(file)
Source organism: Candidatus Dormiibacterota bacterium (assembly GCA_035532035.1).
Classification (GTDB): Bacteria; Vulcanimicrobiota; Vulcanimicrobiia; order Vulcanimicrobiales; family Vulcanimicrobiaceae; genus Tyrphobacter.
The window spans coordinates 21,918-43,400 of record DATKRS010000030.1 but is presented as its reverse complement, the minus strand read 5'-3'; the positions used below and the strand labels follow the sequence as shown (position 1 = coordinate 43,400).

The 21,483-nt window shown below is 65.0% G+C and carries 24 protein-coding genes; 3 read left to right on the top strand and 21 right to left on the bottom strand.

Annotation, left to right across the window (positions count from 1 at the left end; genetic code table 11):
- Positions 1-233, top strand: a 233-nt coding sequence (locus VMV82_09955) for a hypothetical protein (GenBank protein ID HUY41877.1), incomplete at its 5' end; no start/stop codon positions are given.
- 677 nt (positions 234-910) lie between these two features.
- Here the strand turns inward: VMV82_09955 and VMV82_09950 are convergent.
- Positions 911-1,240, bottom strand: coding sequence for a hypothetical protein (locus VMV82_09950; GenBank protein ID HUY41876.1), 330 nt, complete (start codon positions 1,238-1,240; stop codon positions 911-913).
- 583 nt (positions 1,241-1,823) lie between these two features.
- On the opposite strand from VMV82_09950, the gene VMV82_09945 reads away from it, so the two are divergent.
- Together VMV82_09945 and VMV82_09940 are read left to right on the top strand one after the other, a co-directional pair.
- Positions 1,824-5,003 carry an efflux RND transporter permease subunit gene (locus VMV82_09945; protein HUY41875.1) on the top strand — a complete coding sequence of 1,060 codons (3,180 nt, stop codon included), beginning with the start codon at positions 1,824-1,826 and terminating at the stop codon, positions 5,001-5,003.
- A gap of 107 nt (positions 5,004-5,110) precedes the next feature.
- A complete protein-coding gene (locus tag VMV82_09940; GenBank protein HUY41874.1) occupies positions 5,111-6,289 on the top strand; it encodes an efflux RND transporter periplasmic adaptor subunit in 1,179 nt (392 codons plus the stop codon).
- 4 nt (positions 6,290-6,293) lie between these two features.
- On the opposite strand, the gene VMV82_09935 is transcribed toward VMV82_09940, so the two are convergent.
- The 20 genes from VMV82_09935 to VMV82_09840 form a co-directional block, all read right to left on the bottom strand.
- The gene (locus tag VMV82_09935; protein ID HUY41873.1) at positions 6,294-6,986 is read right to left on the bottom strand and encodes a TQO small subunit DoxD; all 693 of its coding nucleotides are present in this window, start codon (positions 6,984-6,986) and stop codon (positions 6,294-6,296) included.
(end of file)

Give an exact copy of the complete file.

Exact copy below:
Source organism: Candidatus Dormiibacterota bacterium (assembly GCA_035532035.1).
Classification (GTDB): Bacteria; Vulcanimicrobiota; Vulcanimicrobiia; order Vulcanimicrobiales; family Vulcanimicrobiaceae; genus Tyrphobacter.
The window spans coordinates 21,918-43,400 of record DATKRS010000030.1 but is presented as its reverse complement, the minus strand read 5'-3'; the positions used below and the strand labels follow the sequence as shown (position 1 = coordinate 43,400).

The 21,483-nt window shown below is 65.0% G+C and carries 24 protein-coding genes; 3 read left to right on the top strand and 21 right to left on the bottom strand.

Annotation, left to right across the window (positions count from 1 at the left end; genetic code table 11):
- Positions 1-233, top strand: a 233-nt coding sequence (locus VMV82_09955) for a hypothetical protein (GenBank protein ID HUY41877.1), incomplete at its 5' end; no start/stop codon positions are given.
- 677 nt (positions 234-910) lie between these two features.
- Here the strand turns inward: VMV82_09955 and VMV82_09950 are convergent.
- Positions 911-1,240, bottom strand: coding sequence for a hypothetical protein (locus VMV82_09950; GenBank protein ID HUY41876.1), 330 nt, complete (start codon positions 1,238-1,240; stop codon positions 911-913).
- 583 nt (positions 1,241-1,823) lie between these two features.
- On the opposite strand from VMV82_09950, the gene VMV82_09945 reads away from it, so the two are divergent.
- Together VMV82_09945 and VMV82_09940 are read left to right on the top strand one after the other, a co-directional pair.
- Positions 1,824-5,003 carry an efflux RND transporter permease subunit gene (locus VMV82_09945; protein HUY41875.1) on the top strand — a complete coding sequence of 1,060 codons (3,180 nt, stop codon included), beginning with the start codon at positions 1,824-1,826 and terminating at the stop codon, positions 5,001-5,003.
- A gap of 107 nt (positions 5,004-5,110) precedes the next feature.
- A complete protein-coding gene (locus tag VMV82_09940; GenBank protein HUY41874.1) occupies positions 5,111-6,289 on the top strand; it encodes an efflux RND transporter periplasmic adaptor subunit in 1,179 nt (392 codons plus the stop codon).
- 4 nt (positions 6,290-6,293) lie between these two features.
- On the opposite strand, the gene VMV82_09935 is transcribed toward VMV82_09940, so the two are convergent.
- The 20 genes from VMV82_09935 to VMV82_09840 form a co-directional block, all read right to left on the bottom strand.
- The gene (locus tag VMV82_09935; protein ID HUY41873.1) at positions 6,294-6,986 is read right to left on the bottom strand and encodes a TQO small subunit DoxD; all 693 of its coding nucleotides are present in this window, start codon (positions 6,984-6,986) and stop codon (positions 6,294-6,296) included.